Accounting for Tragedy: A Prefatory Note
Dear Professor F,
You may recognize portions of what follows. This essay represents a wound-and-repair effort. In its first life, it served as one of two writing samples in my application to the department. I’ve held onto it as a touchstone for a certain tidiness of thought that I’ve since struggled to achieve. (A college professor of mine once remarked that the more one reads, the more connections one can’t help but make, until it seems that one couldn’t possibly talk about anything without footnoting everything . . . This was his way of explaining why writing gets harder, not easier, as one progresses through her education.)
There’s a small, singular purpose at work here (appropriately buttressed by a slim Works Cited): namely, to vindicate Stanley Cavell’s reading of King Lear against Harold Bloom’s dismissal, and to do so in such a way that I preserve Cordelia—her tenderness and truth, say—against Lear’s mad accusations, which Bloom, weirdly, would join in (Lear, I, i).
Whatever faults the essay founders on—and I’ll have more to say about these by and by—the essay holds its weight formally and steers steady in a way that I was and continue to be grateful for.
A happy touchstone, then. But touchstones—those schists we would strike our gold against—tell false as well as true. Proving the lie in what we would have authenticated, a touchstone may appear to us a petra skandalou, a stone of offense, a stumbling stone, scandalous. In this second sense I might say that this essay has held onto me.
What is there to be scandalized by in an essay as patly academic (even unambitiously so) as this? I want to begin to address that question by telling a very short story:
For a couple of years, three or four times a week, a friend and I ran the lakeshore trail together. We’ve since become too busy to keep up with it (him dissertating, me preparing for my exams). Of course, running together also meant talking together and our conversations, season by season, storm by storm, were—for me—both rich and challenging. One winter run, rounding the recently-wind-wrecked point at Oakwood Boulevard and deep into a discussion about I don’t-remember-what, I suggested that it might be important for a child to come to recognize that she is unloved, that her parents don’t love her, that what her parents have to offer—whether by choice or constraint or both—isn’t and shouldn’t be confused with love. My friend was aghast. He sputtered something about the erotic bonds that bind parents and children, attachments verging on identification, and finally exclaimed, “You have no right, Catlin! No right to call another’s love into question!”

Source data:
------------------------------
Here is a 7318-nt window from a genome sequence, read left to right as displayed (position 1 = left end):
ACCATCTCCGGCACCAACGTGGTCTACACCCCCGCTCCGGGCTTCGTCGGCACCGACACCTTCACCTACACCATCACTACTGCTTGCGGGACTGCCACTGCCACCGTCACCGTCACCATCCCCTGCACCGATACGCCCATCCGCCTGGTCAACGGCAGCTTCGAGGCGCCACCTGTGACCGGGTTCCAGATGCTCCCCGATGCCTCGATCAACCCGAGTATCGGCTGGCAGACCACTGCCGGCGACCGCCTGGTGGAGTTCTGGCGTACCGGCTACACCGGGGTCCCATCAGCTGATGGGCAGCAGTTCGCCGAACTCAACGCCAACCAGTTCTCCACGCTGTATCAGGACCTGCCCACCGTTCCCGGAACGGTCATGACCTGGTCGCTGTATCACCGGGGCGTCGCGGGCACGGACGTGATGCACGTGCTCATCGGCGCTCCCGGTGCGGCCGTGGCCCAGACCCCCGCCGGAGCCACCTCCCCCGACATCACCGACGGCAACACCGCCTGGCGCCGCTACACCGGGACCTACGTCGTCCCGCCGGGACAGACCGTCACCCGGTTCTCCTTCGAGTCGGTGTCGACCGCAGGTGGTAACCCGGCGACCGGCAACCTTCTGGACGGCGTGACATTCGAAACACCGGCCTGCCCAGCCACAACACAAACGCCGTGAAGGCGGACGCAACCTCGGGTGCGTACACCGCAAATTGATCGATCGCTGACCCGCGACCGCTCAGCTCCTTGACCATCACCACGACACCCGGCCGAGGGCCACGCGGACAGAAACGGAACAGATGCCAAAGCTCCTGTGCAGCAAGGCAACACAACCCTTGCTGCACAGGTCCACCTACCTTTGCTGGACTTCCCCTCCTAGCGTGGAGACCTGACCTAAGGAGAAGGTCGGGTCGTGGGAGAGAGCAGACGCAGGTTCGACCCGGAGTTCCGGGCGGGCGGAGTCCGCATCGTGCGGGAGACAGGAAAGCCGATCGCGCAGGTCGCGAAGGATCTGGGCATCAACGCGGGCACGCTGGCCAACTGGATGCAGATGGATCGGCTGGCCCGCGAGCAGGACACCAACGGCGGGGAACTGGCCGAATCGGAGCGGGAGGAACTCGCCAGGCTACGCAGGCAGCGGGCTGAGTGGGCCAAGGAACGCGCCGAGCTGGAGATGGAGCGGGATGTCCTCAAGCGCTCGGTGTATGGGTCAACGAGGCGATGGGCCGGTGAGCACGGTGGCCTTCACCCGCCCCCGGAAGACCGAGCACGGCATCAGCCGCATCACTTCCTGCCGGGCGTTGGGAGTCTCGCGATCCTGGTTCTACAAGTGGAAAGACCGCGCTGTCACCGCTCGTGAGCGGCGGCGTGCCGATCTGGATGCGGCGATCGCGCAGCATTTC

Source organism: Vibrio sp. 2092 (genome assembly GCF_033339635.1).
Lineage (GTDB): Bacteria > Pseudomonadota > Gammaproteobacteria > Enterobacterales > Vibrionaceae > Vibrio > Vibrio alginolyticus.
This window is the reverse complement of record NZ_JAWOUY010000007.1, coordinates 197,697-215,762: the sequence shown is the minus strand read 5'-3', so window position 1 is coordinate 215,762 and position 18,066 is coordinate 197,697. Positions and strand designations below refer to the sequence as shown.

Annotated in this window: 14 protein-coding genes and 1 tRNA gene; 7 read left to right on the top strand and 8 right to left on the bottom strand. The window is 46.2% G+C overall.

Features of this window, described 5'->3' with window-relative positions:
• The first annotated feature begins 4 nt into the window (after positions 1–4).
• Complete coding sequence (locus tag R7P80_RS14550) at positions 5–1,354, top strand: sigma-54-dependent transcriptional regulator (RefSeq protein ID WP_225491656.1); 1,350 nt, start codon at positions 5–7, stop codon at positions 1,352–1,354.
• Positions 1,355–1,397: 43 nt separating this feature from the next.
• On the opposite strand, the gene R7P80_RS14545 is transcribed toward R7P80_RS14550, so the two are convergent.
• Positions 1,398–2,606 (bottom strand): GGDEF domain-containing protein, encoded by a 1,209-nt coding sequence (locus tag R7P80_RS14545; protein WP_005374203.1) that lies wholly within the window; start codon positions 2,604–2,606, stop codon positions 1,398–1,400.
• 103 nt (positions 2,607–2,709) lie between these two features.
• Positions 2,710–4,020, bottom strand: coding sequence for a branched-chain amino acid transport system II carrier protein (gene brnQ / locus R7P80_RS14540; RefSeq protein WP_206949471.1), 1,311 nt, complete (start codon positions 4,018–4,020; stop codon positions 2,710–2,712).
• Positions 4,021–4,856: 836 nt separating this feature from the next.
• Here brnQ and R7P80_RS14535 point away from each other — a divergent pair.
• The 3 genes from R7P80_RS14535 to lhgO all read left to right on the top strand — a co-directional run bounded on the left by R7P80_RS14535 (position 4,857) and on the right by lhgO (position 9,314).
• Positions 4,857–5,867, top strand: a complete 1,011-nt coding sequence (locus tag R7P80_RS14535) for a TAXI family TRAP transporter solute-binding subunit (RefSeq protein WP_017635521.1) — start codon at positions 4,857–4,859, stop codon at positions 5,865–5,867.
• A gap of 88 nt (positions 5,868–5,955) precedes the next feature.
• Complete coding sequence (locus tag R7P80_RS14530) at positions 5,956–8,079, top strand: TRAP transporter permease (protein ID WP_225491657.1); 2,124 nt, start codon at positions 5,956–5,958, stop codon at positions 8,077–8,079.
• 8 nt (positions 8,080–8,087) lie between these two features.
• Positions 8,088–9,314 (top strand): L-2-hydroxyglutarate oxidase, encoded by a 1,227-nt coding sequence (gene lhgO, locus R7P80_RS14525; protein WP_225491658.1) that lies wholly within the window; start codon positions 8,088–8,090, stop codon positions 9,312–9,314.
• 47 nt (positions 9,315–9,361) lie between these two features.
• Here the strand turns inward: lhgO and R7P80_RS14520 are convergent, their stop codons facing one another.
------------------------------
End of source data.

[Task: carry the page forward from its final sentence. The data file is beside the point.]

To say I was startled is an understatement. I had thought I was making a bold, but ultimately uncontroversial point. I was even a little bit proud of myself for daring to say it so plainly. But my friend cast shame on me. And I was duly ashamed. I was ashamed the way children are often ashamed: without understanding why, distressed, dumb-stuck, desperate for rescue. He and I ran home in silence.
* * *
Around that time I was reading through several of Professor N’s essays. N is a historian, a story-teller. The stories he cares to tell take up themes of identification and exclusion. He’s interested in how communities understand themselves, and in how that self-understanding is fed by and feeds into specific forms of violence. If there’s a normative dimension to his work it lies in the critical appraisal of what gestures and tropes these communities employ to authorize their own brutality. He would turn the mirror on political, cultural, and religious rhetoric—most especially rhetoric of righteousness—showing up the pretension and self-deception of their announced moral aspirations. As he once put it to me in an email exchange, he would “shock fantasy into some awareness of itself.”
Implicit in this project is a faith in (a fantasy of?) the emancipatory powers of shock. The relevant metaphors are at once tectonic and pioneering: By ‘destabilizing’ and ‘unsettling’ we ‘break new ground,’ ‘open up new domains,’ ‘draw new boundaries,’ and ‘establish new territories’ of thought. Of course, for all of this shifting about, we find ourselves here on rather old and familiar firmament: this is progressive liberalism where what is needful is just a clearer perspective, a truer view of the world, a more honest look at ourselves, a better map . . .
So be it. (Let someone else make the Nietzschean pitch at this juncture.) It is good and right that the hypocrisy of the ages be called out (polities of love shown to be founded on enmity, our blithe and godless Christendom shown to be a species of Nazism). It is good and right, but is it enough? What I miss in N’s work—what I would seek to develop in my own—is the absent account of how we’re so much as able to recognize hypocrisy as such, others’ and especially our own. This caesura seems to me intimately related to another: namely the absent account of what we’re to do in the wake of such recognitions. The map is great, but how does one read it?